In September of 2022, we had the idea of professionally photographing shelter dogs to show their unique beauty and personality. Many of the dogs at the Kern County shelter had either no picture or an inferior picture that made it hard to discern what kind of creature it was!  We started with 10 dogs per week, brought to us one at a time. We started with those who had been there the longest, posed them in a chain link outdoor area with our rug and backdrop. You wouldn't know it, but the area has dog poop and pee in it and is smelly! It's the area where dogs go to meet and greet with potential adopters, or to hang out while their kennel is cleaned. It was a whole different venture for our photography. We moved here a year ago from Maui to help take care of my elderly mom. In Maui, we filmed cinematic architectural works.

But our hunch proved correct; professionally photographing shelter dogs brought much needed attention not only to the dogs, but to the problem of 1,000+ dogs being euthanized every month due to lack of space at the shelters. We now photograph an average of 30 dogs per week, along with 2-3 volunteers who bring the dogs one by one. We do this on a full time volunteer basis. A few weeks ago, we made it a priority to spend a couple minutes with each dog prior to taking their pictures and say a prayer that God will bring them a forever home (even if that means with Him), and that He blesses, protects, and brings angels to comfort them.

But that's not all. Once edited, we upload the images and information about the dogs to as many social media sites as we can, and email 850 rescue organizations across 17 states and Canada. This sometimes leads the rescue organizations to engage in transporting dogs out of Bakersfield in order to save them. We are told every week by rescues how much of a difference our images are making toward this effort. Sometimes transport can be arranged through transport companies or our volunteers (we pay for the gas). Other times, we load up dogs in a small RV we purchased for this purpose and transport the dogs ourselves. We have traveled as far as Northern Washington. Transporters usually will only take a large group of dogs (20-30)  to make it more cost efficient. That is where we come in. Depending on size, we can transport between 5-8 dogs.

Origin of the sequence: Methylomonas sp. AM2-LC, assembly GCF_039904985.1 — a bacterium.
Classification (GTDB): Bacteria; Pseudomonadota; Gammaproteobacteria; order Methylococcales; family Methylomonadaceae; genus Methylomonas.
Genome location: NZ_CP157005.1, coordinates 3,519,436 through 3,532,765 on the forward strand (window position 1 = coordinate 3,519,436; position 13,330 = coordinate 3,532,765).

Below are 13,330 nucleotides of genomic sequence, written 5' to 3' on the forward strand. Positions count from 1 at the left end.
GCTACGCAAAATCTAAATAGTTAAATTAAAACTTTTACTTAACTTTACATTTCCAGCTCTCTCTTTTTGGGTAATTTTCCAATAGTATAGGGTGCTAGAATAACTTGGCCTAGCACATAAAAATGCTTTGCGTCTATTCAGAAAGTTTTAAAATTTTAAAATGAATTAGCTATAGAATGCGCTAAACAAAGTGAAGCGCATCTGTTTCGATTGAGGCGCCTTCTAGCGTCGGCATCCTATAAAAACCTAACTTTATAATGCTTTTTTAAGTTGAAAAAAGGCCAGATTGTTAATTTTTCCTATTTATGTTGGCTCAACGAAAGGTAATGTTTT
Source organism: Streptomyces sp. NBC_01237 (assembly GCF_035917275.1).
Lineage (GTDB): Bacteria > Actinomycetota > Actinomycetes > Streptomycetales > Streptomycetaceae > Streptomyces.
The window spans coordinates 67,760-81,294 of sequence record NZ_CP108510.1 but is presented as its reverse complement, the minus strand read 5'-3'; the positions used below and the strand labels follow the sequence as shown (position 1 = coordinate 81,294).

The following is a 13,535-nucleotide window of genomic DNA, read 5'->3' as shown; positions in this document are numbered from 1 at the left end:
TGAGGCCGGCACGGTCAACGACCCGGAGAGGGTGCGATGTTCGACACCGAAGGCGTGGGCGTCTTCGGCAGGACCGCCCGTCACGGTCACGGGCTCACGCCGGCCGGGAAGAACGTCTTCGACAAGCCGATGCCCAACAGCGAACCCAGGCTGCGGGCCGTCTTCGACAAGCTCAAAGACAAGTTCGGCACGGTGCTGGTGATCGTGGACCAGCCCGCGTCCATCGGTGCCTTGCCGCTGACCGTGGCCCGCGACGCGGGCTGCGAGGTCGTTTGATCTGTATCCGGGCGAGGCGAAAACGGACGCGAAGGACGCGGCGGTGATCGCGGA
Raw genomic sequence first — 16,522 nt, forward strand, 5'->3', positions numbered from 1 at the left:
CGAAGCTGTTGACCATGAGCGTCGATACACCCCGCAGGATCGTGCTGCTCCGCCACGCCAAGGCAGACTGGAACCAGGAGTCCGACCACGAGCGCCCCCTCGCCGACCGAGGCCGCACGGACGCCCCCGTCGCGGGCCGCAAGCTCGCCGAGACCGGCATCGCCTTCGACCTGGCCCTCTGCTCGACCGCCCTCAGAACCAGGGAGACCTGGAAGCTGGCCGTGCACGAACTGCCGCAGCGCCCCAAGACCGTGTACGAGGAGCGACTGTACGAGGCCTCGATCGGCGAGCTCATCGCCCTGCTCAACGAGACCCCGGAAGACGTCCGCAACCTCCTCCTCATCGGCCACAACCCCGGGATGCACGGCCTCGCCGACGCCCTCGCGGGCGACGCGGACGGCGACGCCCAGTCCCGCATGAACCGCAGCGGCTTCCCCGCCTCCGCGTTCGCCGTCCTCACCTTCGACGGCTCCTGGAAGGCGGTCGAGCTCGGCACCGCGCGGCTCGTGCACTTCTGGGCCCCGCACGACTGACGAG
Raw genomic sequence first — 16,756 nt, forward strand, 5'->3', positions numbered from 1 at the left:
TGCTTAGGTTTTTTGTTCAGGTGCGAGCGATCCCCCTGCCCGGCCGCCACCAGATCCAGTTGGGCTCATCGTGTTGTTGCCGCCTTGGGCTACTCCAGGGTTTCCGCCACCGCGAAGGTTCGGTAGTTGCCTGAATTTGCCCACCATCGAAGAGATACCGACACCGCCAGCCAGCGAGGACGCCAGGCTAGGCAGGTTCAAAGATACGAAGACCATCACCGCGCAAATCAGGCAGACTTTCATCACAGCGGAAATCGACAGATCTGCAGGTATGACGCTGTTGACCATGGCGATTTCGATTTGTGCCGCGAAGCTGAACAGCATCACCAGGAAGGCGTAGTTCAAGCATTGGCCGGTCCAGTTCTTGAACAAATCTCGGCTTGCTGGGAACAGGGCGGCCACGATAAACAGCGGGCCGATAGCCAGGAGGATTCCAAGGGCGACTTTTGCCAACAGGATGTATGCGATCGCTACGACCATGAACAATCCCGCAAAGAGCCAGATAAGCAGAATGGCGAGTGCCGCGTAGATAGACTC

Many more dogs are now being rescued or adopted, not just because of our pictures, but because of the the momentum and awareness it is creating. Many volunteers in the community have started doing videos with the dogs and uploading to social media. This not only gives the dogs some play time and human contact, but it also bring community attention to the dogs. We often hear that people had no idea about the euthanasia problem with Kern County Animals. In addition, our work has created a sense of cohesiveness among people who have the commonality of compassion for animals. It is a universal bond that is apolitical. It feels good to help the truly helpless, voiceless members of our society. They did not ask to be born, they don't drive cars, so they can move to another state, they cannot even provide their own shelter to protect them against the elements. 

Occasionally, a dog is deemed unadoptable due to a medical or health condition that could easily be fixed if funds were available. We offer medical funds support on a limited, case-by-case basis, if it supports our mission of saving animals from the local shelters. There is a special emphasis on helping dogs relocate out of Kern County to areas where there is a more stable animal atmosphere and extremely low-to-zero euthanasia.

In December of 2022, we are now have become a 501(c)3 corporation, pending organization, so your gift is now tax deductible!  An official tax receipt will be available in mid to late January of 2023. We named our rescue after our dog Pearl, who was the best dog. She understood Aloha and gave of herself beyond physical ability until the end.

Thank you for being a voice for the voiceless. They truly are "the least of these." 

With much Aloha, 

Janet and Craig